Last night, I got a NY Times alert on my phone that the review of Harper Lee's Go Set a Watchman, the much-anticipated (and maybe suspicious) sequel to To Kill A Mockingbird, had posted. And then I saw Times book critic Michiko Kakutani's Tweet and my heart dropped:

2015_07_gosetbig.jpgThe first few paragraphs of her review lay it out:

We remember Atticus Finch in Harper Lee’s 1960 classic, “To Kill a Mockingbird,” as that novel’s moral conscience: kind, wise, honorable, an avatar of integrity who used his gifts as a lawyer to defend a black man falsely accused of raping a white woman in a small Alabama town filled with prejudice and hatred in the 1930s. As indelibly played by Gregory Peck in the 1962 movie, he was the perfect man — the ideal father and a principled idealist, an enlightened, almost saintly believer in justice and fairness. In real life, people named their children after Atticus. People went to law school and became lawyers because of Atticus.

Shockingly, in Ms. Lee’s long-awaited novel, “Go Set a Watchman” (due out Tuesday), Atticus is a racist who once attended a Klan meeting, who says things like “The Negroes down here are still in their childhood as a people.” Or asks his daughter: “Do you want Negroes by the carload in our schools and churches and theaters? Do you want them in our world?”

In "Mockingbird,” a book once described by Oprah Winfrey as “our national novel,” Atticus praised American courts as “the great levelers,” dedicated to the proposition that “all men are created equal.” In “Watchman,” set in the 1950s in the era of the Brown v. Board of Education decision, he denounces the Supreme Court, says he wants his home state “to be left alone to keep house without advice from the N.A.A.C.P.” and describes N.A.A.C.P.-paid lawyers as “standing around like buzzards.

According to publisher Harper Collins, Go Set a Watchman was actually the initial story that Lee submitted to her publisher in the 1950s, Lippincott, but editor Tay Hohoff apparently was "instrumental" into shaping the work into what Mockingbird became.

Lee has been notoriously private in her later years, and the "discovery" of this manuscripts set off speculation that she was not fully mentally sound and being manipulated by her lawyer, Tonja Carter, and publisher. Lee, who reportedly has been hurt by speculation about her mental faculties, recently received a copy of the sequel and was "delight"ed.

Yesterday, the first chapter of the book was excerpted by the Wall Street Journal, and reveals, in the third person, that Scout is grown-up and returning to Maycomb, Alabama, from New York. Her would-be suitor Henry is waiting for her at the train station... oh, and yeah, her brother Jem "dropped dead in his tracks one day." This coupled with Kakutani's review led to many Thoughts On Social Media:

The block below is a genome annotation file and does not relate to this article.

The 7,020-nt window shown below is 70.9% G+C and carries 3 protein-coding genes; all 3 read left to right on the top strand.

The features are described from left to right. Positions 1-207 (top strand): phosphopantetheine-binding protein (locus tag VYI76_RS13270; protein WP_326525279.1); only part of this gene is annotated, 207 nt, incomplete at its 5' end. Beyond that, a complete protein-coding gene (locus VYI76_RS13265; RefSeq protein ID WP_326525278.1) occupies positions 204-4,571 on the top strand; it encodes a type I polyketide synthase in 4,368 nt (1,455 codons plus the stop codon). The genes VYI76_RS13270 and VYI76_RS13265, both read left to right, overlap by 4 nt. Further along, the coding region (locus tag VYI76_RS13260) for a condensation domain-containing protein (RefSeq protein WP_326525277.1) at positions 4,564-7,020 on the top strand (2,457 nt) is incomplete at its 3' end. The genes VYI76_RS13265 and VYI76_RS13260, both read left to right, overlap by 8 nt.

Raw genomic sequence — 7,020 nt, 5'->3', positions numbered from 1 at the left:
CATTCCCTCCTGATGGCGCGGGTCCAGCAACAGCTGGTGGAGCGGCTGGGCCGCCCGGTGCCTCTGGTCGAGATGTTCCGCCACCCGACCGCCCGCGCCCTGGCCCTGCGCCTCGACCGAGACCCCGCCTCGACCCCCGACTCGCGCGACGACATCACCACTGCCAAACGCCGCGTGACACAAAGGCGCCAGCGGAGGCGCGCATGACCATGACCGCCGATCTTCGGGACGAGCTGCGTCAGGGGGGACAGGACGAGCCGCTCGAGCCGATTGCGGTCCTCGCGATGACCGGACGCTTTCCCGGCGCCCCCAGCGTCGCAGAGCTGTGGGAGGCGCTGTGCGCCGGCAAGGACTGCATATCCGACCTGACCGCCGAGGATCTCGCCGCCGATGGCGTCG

The NY Times noted these Tweets in a story about the reaction:

Of course, it could be way worse: Atticus could be a serial rapist, a pedophile, a murderer (hey, how did Scout and Jem's mother die?), a killer of healthy dogs... Charles Shields, who wrote an unauthorized biography of Lee, posted, on Facebook, "Hang on: Atticus in GO SET A WATCHMAN is a Deep South Southerner in the 1950s and all that implies. Some folks are going to be heartbroken, but the novel couldn't be better timed. It's going to add tremendously to the national conversation about racism, Southern heritage— all of it. This development also raises the question, 'Who was Tay Hohoff, Nelle's New York editor, and how much of TKAM, which came out of WATCHMAN, is Ms. Hohoff?'"

Mary Badham, who played Scout in the film version, will be reading from Mockingbird at the 92nd Street Y on Tuesday (tickets and livestream). She told 92Y (before the Times' bombshell review), "Of course at age 10 I wasn’t aware of the impact Mockingbird had at the time, or the impact the film would have later, but it has been a special part of my life ever since. Now I am really excited about Watchman and being able to share it with Miss Nelle’s loyal and passionate fans."

Go Set a Watchman goes on sale on Tuesday. And today is the 55th anniversary of Mockingbird:

Update: Harper Collins issued a statement, "'Go Set a Watchman' explores racism and changing attitudes in the South during the 1950s in a bold and unflinching way. At its heart, it is the coming-of-age story of a young woman who struggles to reconcile the saintly figure of her beloved father with her own more enlightened views. In 'Go Set a Watchman,' Scout takes center stage as we witness her anger toward and stand against prejudice and social injustice."